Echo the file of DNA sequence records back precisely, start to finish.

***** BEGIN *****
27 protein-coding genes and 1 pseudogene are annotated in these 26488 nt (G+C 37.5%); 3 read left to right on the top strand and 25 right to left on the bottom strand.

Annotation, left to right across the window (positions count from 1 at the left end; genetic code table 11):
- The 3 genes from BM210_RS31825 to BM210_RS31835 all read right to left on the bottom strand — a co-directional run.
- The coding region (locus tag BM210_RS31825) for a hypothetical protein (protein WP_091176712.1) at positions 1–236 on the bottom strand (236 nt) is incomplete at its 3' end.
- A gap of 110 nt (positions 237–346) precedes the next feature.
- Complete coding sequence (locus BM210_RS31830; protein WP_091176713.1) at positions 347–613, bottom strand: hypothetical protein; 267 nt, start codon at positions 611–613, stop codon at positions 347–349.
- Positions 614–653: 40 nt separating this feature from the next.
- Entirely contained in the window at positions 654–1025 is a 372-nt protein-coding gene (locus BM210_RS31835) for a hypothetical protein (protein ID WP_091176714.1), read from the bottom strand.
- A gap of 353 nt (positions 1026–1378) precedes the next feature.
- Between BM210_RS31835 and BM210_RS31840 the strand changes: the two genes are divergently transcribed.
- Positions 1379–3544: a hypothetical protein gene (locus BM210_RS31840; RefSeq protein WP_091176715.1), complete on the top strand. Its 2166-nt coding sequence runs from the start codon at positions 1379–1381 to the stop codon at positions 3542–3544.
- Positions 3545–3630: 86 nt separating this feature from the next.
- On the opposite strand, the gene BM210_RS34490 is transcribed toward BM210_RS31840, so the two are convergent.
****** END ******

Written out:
27 protein-coding genes and 1 pseudogene are annotated in these 26488 nt (G+C 37.5%); 3 read left to right on the top strand and 25 right to left on the bottom strand.

Annotation, left to right across the window (positions count from 1 at the left end; genetic code table 11):
- The 3 genes from BM210_RS31825 to BM210_RS31835 all read right to left on the bottom strand — a co-directional run.
- The coding region (locus tag BM210_RS31825) for a hypothetical protein (protein WP_091176712.1) at positions 1–236 on the bottom strand (236 nt) is incomplete at its 3' end.
- A gap of 110 nt (positions 237–346) precedes the next feature.
- Complete coding sequence (locus BM210_RS31830; protein WP_091176713.1) at positions 347–613, bottom strand: hypothetical protein; 267 nt, start codon at positions 611–613, stop codon at positions 347–349.
- Positions 614–653: 40 nt separating this feature from the next.
- Entirely contained in the window at positions 654–1025 is a 372-nt protein-coding gene (locus BM210_RS31835) for a hypothetical protein (protein ID WP_091176714.1), read from the bottom strand.
- A gap of 353 nt (positions 1026–1378) precedes the next feature.
- Between BM210_RS31835 and BM210_RS31840 the strand changes: the two genes are divergently transcribed.
- Positions 1379–3544: a hypothetical protein gene (locus BM210_RS31840; RefSeq protein WP_091176715.1), complete on the top strand. Its 2166-nt coding sequence runs from the start codon at positions 1379–1381 to the stop codon at positions 3542–3544.
- Positions 3545–3630: 86 nt separating this feature from the next.
- On the opposite strand, the gene BM210_RS34490 is transcribed toward BM210_RS31840, so the two are convergent.